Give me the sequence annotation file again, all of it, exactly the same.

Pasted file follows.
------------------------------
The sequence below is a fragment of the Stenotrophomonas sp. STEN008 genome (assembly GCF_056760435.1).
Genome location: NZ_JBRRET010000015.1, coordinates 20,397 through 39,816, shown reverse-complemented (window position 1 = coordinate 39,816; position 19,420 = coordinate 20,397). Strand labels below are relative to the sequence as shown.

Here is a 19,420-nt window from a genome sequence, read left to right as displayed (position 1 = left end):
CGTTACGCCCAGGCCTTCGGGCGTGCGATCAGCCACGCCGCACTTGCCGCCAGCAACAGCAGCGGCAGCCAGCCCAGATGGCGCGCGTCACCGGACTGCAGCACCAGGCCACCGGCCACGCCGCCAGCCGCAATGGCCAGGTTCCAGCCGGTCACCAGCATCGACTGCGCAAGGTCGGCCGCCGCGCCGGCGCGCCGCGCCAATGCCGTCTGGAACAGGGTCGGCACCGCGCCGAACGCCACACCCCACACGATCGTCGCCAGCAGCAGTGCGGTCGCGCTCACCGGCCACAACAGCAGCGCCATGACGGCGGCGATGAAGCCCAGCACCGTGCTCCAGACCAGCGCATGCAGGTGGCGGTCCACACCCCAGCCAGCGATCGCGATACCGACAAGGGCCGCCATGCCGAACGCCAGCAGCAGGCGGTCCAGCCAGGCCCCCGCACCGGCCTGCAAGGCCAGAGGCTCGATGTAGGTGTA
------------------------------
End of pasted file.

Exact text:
The sequence below is a fragment of the Stenotrophomonas sp. STEN008 genome (assembly GCF_056760435.1).
Genome location: NZ_JBRRET010000015.1, coordinates 20,397 through 39,816, shown reverse-complemented (window position 1 = coordinate 39,816; position 19,420 = coordinate 20,397). Strand labels below are relative to the sequence as shown.

Here is a 19,420-nt window from a genome sequence, read left to right as displayed (position 1 = left end):
CGTTACGCCCAGGCCTTCGGGCGTGCGATCAGCCACGCCGCACTTGCCGCCAGCAACAGCAGCGGCAGCCAGCCCAGATGGCGCGCGTCACCGGACTGCAGCACCAGGCCACCGGCCACGCCGCCAGCCGCAATGGCCAGGTTCCAGCCGGTCACCAGCATCGACTGCGCAAGGTCGGCCGCCGCGCCGGCGCGCCGCGCCAATGCCGTCTGGAACAGGGTCGGCACCGCGCCGAACGCCACACCCCACACGATCGTCGCCAGCAGCAGTGCGGTCGCGCTCACCGGCCACAACAGCAGCGCCATGACGGCGGCGATGAAGCCCAGCACCGTGCTCCAGACCAGCGCATGCAGGTGGCGGTCCACACCCCAGCCAGCGATCGCGATACCGACAAGGGCCGCCATGCCGAACGCCAGCAGCAGGCGGTCCAGCCAGGCCCCCGCACCGGCCTGCAAGGCCAGAGGCTCGATGTAGGTGTA